47. 47. Event:• An event is a one-way transmission of information from one object to another. – An object sending an event may expect reply – but that reply is a separate event under the control of the second object.• Some classes of events may be simply signals – that something has occurred• Some classes of events may convey data values called attributes of that event. 47
  48. 48. Scenario:• Is a sequence of events – that occurs during one particular execution of a system• Scope of a scenario can vary – May include all events in the system – Or may include only those events impinging on or generated by certain objects in the system• Next step after writing a scenario is to identify the sender and receiver objects of each event. 48
  49. 49. Event Trace Diagram:• The sequence of events and the objects exchanging events can both be shown in an augmented scenario called an even trace diagram.• Event diagrams shows – Each object as a vertical line – Each event as a horizontal arrow from the sender object to the receiver object 49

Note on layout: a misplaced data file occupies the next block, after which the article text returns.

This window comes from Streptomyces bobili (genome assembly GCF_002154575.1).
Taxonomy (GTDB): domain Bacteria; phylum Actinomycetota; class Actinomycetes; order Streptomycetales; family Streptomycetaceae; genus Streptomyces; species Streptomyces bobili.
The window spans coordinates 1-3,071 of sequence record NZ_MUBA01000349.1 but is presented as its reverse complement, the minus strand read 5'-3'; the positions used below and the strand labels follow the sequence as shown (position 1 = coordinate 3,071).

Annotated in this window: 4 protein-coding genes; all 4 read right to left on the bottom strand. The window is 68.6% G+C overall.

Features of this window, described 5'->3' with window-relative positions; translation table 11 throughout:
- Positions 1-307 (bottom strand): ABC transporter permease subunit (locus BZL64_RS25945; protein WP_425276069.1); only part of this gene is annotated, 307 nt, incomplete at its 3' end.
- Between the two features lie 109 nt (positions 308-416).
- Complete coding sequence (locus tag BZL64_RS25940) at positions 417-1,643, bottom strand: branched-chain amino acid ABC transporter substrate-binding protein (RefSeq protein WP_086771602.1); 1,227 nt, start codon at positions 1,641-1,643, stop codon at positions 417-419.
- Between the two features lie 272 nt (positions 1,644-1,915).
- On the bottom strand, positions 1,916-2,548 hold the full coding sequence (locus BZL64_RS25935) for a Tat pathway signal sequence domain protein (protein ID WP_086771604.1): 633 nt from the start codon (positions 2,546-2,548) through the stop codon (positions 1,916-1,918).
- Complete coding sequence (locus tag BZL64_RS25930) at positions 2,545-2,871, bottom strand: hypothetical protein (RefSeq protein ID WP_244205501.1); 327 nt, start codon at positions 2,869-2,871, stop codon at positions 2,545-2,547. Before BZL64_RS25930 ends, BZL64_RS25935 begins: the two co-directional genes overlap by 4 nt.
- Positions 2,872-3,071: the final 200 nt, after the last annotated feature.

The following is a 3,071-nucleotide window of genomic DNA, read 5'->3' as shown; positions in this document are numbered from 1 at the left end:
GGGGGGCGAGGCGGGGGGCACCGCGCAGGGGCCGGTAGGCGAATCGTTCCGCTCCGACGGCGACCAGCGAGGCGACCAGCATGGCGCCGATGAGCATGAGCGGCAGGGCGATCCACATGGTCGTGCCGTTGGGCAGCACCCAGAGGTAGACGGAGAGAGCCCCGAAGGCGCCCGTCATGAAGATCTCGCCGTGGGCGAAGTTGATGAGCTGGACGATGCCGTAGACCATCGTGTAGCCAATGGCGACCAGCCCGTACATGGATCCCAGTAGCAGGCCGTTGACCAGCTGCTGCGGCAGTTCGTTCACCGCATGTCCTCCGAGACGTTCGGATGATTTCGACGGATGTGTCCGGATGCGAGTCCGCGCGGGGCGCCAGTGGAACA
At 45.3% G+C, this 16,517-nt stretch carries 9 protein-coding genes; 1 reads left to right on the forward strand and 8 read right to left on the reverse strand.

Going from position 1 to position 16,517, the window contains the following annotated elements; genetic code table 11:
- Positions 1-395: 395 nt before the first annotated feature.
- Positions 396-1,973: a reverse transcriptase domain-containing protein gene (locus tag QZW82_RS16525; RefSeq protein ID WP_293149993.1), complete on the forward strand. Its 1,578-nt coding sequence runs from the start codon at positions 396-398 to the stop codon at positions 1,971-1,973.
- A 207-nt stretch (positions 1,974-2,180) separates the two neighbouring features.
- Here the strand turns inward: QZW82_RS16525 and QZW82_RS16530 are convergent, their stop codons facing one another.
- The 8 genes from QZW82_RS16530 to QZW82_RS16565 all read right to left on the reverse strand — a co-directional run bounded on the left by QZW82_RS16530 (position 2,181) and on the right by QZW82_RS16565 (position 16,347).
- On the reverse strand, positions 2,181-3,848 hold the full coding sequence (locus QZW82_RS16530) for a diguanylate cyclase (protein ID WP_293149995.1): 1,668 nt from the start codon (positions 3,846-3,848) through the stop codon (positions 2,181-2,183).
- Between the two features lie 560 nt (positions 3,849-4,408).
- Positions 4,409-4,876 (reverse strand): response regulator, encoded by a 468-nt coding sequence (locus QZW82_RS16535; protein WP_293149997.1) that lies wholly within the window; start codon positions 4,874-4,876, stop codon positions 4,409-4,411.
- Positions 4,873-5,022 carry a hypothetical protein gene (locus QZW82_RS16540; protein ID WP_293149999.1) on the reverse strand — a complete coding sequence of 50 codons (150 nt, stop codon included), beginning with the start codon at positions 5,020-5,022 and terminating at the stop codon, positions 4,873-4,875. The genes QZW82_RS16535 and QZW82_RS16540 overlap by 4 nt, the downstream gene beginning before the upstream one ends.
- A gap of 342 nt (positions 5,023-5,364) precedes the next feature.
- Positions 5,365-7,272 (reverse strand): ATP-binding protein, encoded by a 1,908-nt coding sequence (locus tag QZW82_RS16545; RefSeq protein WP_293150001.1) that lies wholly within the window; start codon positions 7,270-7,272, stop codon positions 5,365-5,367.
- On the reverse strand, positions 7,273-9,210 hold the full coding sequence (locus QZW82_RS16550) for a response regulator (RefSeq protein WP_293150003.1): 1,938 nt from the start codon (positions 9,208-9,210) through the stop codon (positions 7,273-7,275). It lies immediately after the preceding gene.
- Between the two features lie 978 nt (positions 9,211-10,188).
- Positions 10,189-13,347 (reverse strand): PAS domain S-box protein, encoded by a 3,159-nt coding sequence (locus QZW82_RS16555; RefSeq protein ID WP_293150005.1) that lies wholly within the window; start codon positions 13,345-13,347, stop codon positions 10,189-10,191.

50. 50. Event Trace Diagram:• Time increases from top-to-bottom• Only the sequences of events are shown – Not their exact timing. 50
  51. 51. State:• Is an abstraction of the attribute values and links of an objects.• corresponds to the interval between two events received by an object.• specifies the response of the object to input events. 51
  52. 52. State Diagram:• Is used to relate events and states.• On the occurrence of an event, next state depends – on the current state – as well as on the event• A state diagram is a graph where – nodes are states and are drawn as rounded box – and directed arcs are transitions and are drawn as arrow and labeled by event names 52
  53. 53. Functional Modeling:• Specifies the results of a computation without specifying how or when they are computed.• Shows which values depend on which other values and the functions that relate them. 53